Most questions we are asked about mastering can be answered by our F.A.Q. listed below. Simply click on the question and the answer will appear. If you still have questions please get in touch using our contact page.
Attended Mastering is currently charged at £65 per hour and £40 for half an hour. Click Here to see on line mastering costs.
Currently the mastering suite is based around a digital audio work station running Steinberg’s Wavelab 8 using various dedicated mastering plugins. The Monitoring is done through a pair of PMC TB2-As and a Prism Sound audio device.
It’s always better to attend the session but if that’s not possible we will happily master your tracks without you. Please use the online mastering service. This is charged per track (see prices) and includes as many sessions needed for you to get the sound you’re after.
Why shouldn’t I just master on my own?
Doing your own mastering is kind of like putting a new engine into your car; Fine if you have the right tools and expertise to do it but if not then best left to a garage. By the time you have finished your track your ears will have become so used to what they are hearing it is impossible to accurately judge and master your material. Using a mastering studio means that your material can be successfully mastered using a pair of fresh ears from an engineer who is doing this day in and day out as well as monitors with a flat frequency response.
Please bring uncompressed Wave or Aiff files. Please ask if you are not sure.
Masters brought to us that have been desampled or over compressed. Occasionally people bring in MP3s or other compressed (desampled) formats for mastering. This is highly undesirable as the algorithms used remove audio information that cannot be restored by mastering. The same applies for pretty much anything that has been through iTunes. Over compression or limiting of the audio is often due to using a finaliser or similar software plugin. This can leave us with no headroom to work with and in our experience is often misapplied anyway causing distortion which we can’t undo.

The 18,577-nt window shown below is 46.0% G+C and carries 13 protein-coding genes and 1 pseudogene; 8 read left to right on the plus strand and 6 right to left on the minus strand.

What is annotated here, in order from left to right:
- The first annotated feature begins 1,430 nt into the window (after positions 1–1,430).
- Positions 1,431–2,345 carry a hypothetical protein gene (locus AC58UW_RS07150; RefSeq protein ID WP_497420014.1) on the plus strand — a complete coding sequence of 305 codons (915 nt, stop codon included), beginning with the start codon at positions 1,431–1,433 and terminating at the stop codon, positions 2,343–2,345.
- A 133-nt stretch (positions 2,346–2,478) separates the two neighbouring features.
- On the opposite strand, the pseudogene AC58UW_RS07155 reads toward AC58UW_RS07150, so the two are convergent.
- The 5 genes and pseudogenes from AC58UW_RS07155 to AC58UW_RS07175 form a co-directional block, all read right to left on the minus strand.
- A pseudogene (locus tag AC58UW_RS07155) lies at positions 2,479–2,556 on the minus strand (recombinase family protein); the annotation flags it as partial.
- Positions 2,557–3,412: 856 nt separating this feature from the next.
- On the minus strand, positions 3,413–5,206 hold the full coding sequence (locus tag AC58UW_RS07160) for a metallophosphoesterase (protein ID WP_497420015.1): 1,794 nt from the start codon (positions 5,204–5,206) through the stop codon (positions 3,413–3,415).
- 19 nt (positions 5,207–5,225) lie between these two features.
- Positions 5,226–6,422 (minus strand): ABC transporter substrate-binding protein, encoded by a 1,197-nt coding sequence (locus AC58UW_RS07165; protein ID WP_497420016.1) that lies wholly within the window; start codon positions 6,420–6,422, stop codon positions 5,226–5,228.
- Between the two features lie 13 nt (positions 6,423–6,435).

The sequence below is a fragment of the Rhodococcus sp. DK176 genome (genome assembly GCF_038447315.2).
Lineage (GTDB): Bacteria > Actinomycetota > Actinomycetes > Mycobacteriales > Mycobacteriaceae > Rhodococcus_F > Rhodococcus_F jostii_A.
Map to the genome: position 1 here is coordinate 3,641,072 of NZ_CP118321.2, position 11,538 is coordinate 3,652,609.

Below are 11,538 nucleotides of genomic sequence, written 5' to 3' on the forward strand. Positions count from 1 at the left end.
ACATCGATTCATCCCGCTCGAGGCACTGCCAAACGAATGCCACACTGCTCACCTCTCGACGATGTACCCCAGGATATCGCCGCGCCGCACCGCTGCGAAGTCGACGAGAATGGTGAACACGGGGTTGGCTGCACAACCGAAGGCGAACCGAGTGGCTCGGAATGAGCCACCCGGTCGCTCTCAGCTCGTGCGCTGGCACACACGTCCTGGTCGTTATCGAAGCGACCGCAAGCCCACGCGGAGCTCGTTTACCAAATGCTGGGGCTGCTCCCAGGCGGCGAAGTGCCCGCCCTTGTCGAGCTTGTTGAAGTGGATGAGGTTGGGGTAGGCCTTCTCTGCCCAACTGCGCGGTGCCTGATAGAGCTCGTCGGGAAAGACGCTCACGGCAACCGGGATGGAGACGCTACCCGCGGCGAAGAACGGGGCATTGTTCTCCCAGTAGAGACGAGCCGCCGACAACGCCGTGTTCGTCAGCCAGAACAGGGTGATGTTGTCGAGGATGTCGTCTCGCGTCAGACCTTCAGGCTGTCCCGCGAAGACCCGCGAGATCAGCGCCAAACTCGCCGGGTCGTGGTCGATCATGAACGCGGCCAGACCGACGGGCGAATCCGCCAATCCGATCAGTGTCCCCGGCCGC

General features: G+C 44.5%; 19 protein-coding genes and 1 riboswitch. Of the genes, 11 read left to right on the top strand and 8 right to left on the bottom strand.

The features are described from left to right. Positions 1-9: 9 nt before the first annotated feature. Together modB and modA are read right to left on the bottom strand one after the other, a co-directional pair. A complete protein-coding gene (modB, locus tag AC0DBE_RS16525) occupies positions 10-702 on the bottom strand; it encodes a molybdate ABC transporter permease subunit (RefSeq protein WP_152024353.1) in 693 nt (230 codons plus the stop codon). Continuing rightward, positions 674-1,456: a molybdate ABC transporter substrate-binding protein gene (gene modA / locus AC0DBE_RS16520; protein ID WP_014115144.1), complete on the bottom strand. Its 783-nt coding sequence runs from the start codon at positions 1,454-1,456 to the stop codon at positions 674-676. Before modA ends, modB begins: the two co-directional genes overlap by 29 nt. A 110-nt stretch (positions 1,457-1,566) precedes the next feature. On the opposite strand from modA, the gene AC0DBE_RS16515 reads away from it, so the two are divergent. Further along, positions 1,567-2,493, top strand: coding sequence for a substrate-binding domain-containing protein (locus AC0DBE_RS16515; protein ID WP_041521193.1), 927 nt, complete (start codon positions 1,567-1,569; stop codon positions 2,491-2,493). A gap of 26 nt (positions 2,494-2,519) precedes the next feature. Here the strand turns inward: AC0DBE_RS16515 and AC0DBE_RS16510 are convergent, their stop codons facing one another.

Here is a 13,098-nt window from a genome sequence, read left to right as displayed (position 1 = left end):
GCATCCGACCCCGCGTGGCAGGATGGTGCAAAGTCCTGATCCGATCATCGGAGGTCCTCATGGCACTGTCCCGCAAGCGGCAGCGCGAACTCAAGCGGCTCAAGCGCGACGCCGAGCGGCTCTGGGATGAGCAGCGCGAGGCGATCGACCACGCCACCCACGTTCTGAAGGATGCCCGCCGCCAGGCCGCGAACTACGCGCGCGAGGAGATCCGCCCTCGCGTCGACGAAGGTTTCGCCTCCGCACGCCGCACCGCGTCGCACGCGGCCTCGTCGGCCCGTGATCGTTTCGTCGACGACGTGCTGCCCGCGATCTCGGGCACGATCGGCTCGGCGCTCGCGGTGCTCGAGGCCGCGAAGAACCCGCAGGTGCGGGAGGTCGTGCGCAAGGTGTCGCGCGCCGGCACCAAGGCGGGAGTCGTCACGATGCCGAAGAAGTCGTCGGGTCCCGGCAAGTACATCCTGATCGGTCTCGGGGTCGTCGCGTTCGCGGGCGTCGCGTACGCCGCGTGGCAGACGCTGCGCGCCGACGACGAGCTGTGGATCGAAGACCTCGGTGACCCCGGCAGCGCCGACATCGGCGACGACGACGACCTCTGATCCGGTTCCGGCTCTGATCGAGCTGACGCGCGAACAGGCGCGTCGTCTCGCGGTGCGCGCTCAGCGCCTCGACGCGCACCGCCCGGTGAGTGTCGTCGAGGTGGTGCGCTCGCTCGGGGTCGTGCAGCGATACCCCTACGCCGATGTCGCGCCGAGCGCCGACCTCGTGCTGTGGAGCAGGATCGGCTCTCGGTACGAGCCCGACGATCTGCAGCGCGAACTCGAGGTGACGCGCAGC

Although mastering should be seen as adding the final touch, rather than a fixing process, we are able to use our specialised equipment and experience to bring even the worst recordings up to the highest quality possible.
That depends on the length of your material and the quality of your recording. It generally takes two to three times the length of the audio e.g. a cd that is sixty minutes long should take between two to three hours. If there are things in your recordings that need special attention like declicking, denoising or problems that have occurred during the recording process then it may take longer.
Ideally one or two people should come along, anything more than that will create a more squashed and potentially noisy session which is very distracting for the engineer.
No, we have mastered every type of music though it’s always a good idea to bring a reference cd along so that we can hear what kind of sound you would like to achieve.
It depends on whether the studio has a dedicated mastering suite which is separate from the control room where the tracks were mixed down. If not, then it’s better to go to a dedicated mastering studio as it gives you a chance to check whether you have missed any potential problems that weren’t apparent during mix down.
No, as this gives us no headroom to work with and in our experience is often misapplied anyway causing distortion which we can’t undo.
es but only as long as it’s a clone of the original. Be very wary of copying a cd using iTunes or Windows Media Player or similar multimedia applications as this very often converts the sound to an MP3 or windows media file first and then back to a CD Audio file. This causes desampling which sometimes is only apparent on really good speakers but is exaggerated by any mastering processes.